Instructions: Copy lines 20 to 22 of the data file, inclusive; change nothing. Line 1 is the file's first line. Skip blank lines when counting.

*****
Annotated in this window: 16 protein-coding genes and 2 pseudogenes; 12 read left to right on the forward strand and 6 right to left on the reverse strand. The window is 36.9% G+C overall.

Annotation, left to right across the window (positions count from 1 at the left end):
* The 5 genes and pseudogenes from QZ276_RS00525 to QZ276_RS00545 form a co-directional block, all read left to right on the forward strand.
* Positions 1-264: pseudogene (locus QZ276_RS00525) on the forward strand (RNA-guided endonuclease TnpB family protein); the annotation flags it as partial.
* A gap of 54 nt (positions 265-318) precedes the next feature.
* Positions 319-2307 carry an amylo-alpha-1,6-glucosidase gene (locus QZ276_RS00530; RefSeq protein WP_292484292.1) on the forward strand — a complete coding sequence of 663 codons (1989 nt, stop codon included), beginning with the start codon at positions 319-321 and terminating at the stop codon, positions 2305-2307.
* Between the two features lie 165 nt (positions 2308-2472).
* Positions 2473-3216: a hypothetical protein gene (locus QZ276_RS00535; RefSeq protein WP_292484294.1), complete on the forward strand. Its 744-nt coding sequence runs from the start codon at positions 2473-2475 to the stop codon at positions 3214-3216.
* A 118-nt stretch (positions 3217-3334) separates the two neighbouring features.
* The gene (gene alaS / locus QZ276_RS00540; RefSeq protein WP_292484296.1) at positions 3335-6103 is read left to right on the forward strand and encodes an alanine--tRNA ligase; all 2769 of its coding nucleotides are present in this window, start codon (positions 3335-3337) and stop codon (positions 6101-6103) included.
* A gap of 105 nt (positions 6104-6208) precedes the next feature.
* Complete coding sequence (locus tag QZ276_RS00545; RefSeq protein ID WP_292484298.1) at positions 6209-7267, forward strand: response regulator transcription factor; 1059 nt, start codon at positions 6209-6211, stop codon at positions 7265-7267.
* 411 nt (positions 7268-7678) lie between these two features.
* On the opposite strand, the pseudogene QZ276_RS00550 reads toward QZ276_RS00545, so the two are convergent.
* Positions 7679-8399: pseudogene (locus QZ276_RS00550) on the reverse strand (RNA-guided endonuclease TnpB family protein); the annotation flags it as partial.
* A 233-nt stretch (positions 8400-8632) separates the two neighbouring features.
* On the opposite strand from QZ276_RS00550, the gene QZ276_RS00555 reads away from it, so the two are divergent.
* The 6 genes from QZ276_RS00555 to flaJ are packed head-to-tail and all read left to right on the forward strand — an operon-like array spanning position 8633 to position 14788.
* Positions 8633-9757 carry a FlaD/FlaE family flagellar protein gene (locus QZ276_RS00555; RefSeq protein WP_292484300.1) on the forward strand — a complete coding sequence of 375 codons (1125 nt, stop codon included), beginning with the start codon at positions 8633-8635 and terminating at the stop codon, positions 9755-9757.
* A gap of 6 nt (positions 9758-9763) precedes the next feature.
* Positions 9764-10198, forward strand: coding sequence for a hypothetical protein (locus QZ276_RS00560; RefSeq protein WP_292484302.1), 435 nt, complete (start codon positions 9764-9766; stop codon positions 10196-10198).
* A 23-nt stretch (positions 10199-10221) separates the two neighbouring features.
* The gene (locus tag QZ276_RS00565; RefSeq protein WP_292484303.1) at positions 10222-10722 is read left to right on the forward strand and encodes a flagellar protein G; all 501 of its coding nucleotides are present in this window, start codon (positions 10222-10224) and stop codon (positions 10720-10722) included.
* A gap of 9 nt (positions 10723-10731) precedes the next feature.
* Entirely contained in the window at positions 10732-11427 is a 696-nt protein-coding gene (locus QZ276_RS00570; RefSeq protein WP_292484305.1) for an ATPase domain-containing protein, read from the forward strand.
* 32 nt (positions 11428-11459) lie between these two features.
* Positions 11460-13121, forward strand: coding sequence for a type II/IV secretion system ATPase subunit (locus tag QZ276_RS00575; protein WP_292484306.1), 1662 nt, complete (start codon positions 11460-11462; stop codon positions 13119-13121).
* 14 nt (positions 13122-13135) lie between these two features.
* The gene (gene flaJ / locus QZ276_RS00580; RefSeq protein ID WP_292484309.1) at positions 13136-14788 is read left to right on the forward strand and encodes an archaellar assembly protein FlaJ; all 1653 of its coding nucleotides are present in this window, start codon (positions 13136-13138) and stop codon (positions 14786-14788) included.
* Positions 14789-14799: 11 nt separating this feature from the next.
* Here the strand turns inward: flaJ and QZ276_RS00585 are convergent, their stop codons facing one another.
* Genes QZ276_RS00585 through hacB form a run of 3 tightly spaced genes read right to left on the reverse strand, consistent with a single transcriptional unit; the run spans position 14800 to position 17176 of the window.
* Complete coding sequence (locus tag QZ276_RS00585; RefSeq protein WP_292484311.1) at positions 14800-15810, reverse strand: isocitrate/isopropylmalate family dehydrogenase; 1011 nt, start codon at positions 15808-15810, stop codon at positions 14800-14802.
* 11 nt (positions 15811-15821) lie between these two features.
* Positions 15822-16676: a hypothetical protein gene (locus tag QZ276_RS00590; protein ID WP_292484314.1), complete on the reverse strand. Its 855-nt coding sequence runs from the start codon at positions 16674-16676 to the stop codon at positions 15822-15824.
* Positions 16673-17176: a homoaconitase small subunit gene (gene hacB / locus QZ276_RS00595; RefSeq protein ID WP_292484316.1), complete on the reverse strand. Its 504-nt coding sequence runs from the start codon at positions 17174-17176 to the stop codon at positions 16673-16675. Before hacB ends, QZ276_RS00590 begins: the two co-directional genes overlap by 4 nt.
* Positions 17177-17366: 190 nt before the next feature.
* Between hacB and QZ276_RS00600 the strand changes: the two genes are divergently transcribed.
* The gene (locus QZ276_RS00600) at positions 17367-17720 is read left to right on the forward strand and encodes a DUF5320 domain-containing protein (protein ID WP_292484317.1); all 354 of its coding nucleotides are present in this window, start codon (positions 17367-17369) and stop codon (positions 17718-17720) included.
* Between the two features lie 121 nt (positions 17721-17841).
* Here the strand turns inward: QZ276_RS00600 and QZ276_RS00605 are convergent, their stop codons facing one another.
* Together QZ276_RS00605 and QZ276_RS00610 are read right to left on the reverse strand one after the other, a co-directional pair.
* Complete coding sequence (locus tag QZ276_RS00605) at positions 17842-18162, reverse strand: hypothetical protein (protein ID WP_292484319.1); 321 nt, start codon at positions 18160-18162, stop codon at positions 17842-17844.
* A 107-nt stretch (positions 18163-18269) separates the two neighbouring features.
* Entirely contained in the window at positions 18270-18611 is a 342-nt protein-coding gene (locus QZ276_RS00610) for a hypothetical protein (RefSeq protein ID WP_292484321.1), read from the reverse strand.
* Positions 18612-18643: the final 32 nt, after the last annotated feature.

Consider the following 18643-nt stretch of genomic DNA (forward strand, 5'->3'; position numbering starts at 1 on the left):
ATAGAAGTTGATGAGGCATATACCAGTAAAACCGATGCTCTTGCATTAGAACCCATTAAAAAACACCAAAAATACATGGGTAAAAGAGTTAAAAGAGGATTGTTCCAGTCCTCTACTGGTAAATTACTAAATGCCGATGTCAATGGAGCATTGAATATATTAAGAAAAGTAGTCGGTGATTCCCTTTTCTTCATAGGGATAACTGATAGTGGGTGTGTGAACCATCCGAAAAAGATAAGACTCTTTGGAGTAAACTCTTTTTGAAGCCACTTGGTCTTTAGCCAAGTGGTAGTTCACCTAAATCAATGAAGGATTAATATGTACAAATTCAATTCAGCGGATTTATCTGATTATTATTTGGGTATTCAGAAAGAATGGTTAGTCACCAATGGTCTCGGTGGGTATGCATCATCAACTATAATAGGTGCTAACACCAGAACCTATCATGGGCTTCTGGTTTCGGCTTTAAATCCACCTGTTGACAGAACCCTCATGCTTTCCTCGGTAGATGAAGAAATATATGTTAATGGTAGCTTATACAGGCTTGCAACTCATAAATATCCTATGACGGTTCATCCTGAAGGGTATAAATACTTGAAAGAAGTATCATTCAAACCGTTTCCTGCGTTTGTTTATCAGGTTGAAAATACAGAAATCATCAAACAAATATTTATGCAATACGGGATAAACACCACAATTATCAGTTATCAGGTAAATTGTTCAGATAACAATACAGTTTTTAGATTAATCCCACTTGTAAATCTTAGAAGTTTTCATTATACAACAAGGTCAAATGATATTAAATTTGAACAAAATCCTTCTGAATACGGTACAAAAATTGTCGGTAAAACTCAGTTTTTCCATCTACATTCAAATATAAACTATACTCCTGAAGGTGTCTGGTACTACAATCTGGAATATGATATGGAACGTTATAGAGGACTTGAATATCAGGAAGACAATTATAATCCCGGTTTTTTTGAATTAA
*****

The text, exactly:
* A gap of 6 nt (positions 9758-9763) precedes the next feature.
* Positions 9764-10198, forward strand: coding sequence for a hypothetical protein (locus QZ276_RS00560; RefSeq protein WP_292484302.1), 435 nt, complete (start codon positions 9764-9766; stop codon positions 10196-10198).
* A 23-nt stretch (positions 10199-10221) separates the two neighbouring features.